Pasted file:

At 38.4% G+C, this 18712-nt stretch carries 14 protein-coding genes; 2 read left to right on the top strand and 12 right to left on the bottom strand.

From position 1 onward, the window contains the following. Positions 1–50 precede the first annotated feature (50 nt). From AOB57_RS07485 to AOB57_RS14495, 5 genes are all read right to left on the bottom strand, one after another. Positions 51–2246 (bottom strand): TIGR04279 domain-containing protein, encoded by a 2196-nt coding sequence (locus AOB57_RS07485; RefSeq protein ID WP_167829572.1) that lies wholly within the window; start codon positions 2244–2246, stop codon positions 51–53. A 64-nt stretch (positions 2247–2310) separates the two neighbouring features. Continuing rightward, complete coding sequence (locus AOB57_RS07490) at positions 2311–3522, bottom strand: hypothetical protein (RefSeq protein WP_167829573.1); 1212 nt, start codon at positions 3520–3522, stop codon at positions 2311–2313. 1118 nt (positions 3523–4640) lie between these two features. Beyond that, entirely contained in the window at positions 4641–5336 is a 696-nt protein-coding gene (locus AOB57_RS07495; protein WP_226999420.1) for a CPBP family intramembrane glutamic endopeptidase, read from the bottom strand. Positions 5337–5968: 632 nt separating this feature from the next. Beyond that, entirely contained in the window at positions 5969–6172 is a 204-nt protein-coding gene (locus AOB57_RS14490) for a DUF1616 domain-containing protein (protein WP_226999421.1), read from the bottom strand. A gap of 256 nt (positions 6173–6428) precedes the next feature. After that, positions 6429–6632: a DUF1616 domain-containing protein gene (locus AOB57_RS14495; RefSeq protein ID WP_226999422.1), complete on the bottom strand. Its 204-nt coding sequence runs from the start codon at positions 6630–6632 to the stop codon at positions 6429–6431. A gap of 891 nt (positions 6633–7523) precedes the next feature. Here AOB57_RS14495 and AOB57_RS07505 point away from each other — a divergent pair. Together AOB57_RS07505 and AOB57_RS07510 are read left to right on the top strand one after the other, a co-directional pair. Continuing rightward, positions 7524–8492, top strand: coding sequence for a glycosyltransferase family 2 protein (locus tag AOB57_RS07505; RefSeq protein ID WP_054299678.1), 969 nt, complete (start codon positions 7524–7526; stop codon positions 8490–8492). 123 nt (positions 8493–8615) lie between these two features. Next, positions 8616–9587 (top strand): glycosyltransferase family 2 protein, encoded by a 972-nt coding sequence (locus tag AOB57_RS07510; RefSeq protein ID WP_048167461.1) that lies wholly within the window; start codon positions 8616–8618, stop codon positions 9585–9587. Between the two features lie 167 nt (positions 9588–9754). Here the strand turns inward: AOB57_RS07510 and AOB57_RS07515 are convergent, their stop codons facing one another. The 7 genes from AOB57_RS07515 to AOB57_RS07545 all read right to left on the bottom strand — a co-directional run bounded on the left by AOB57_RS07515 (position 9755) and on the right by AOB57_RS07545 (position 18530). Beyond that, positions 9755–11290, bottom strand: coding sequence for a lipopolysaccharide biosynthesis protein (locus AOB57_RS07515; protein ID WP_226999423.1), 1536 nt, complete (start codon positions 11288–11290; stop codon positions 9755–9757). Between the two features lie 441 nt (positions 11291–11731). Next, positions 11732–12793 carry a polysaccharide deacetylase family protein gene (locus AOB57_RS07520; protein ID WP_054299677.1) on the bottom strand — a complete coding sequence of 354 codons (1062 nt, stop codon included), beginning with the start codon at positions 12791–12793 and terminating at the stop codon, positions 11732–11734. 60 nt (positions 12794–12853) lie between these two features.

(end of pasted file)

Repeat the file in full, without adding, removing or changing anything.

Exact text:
At 38.4% G+C, this 18712-nt stretch carries 14 protein-coding genes; 2 read left to right on the top strand and 12 right to left on the bottom strand.

From position 1 onward, the window contains the following. Positions 1–50 precede the first annotated feature (50 nt). From AOB57_RS07485 to AOB57_RS14495, 5 genes are all read right to left on the bottom strand, one after another. Positions 51–2246 (bottom strand): TIGR04279 domain-containing protein, encoded by a 2196-nt coding sequence (locus AOB57_RS07485; RefSeq protein ID WP_167829572.1) that lies wholly within the window; start codon positions 2244–2246, stop codon positions 51–53. A 64-nt stretch (positions 2247–2310) separates the two neighbouring features. Continuing rightward, complete coding sequence (locus AOB57_RS07490) at positions 2311–3522, bottom strand: hypothetical protein (RefSeq protein WP_167829573.1); 1212 nt, start codon at positions 3520–3522, stop codon at positions 2311–2313. 1118 nt (positions 3523–4640) lie between these two features. Beyond that, entirely contained in the window at positions 4641–5336 is a 696-nt protein-coding gene (locus AOB57_RS07495; protein WP_226999420.1) for a CPBP family intramembrane glutamic endopeptidase, read from the bottom strand. Positions 5337–5968: 632 nt separating this feature from the next. Beyond that, entirely contained in the window at positions 5969–6172 is a 204-nt protein-coding gene (locus AOB57_RS14490) for a DUF1616 domain-containing protein (protein WP_226999421.1), read from the bottom strand. A gap of 256 nt (positions 6173–6428) precedes the next feature. After that, positions 6429–6632: a DUF1616 domain-containing protein gene (locus AOB57_RS14495; RefSeq protein ID WP_226999422.1), complete on the bottom strand. Its 204-nt coding sequence runs from the start codon at positions 6630–6632 to the stop codon at positions 6429–6431. A gap of 891 nt (positions 6633–7523) precedes the next feature. Here AOB57_RS14495 and AOB57_RS07505 point away from each other — a divergent pair. Together AOB57_RS07505 and AOB57_RS07510 are read left to right on the top strand one after the other, a co-directional pair. Continuing rightward, positions 7524–8492, top strand: coding sequence for a glycosyltransferase family 2 protein (locus tag AOB57_RS07505; RefSeq protein ID WP_054299678.1), 969 nt, complete (start codon positions 7524–7526; stop codon positions 8490–8492). 123 nt (positions 8493–8615) lie between these two features. Next, positions 8616–9587 (top strand): glycosyltransferase family 2 protein, encoded by a 972-nt coding sequence (locus tag AOB57_RS07510; RefSeq protein ID WP_048167461.1) that lies wholly within the window; start codon positions 8616–8618, stop codon positions 9585–9587. Between the two features lie 167 nt (positions 9588–9754). Here the strand turns inward: AOB57_RS07510 and AOB57_RS07515 are convergent, their stop codons facing one another. The 7 genes from AOB57_RS07515 to AOB57_RS07545 all read right to left on the bottom strand — a co-directional run bounded on the left by AOB57_RS07515 (position 9755) and on the right by AOB57_RS07545 (position 18530). Beyond that, positions 9755–11290, bottom strand: coding sequence for a lipopolysaccharide biosynthesis protein (locus AOB57_RS07515; protein ID WP_226999423.1), 1536 nt, complete (start codon positions 11288–11290; stop codon positions 9755–9757). Between the two features lie 441 nt (positions 11291–11731). Next, positions 11732–12793 carry a polysaccharide deacetylase family protein gene (locus AOB57_RS07520; protein ID WP_054299677.1) on the bottom strand — a complete coding sequence of 354 codons (1062 nt, stop codon included), beginning with the start codon at positions 12791–12793 and terminating at the stop codon, positions 11732–11734. 60 nt (positions 12794–12853) lie between these two features.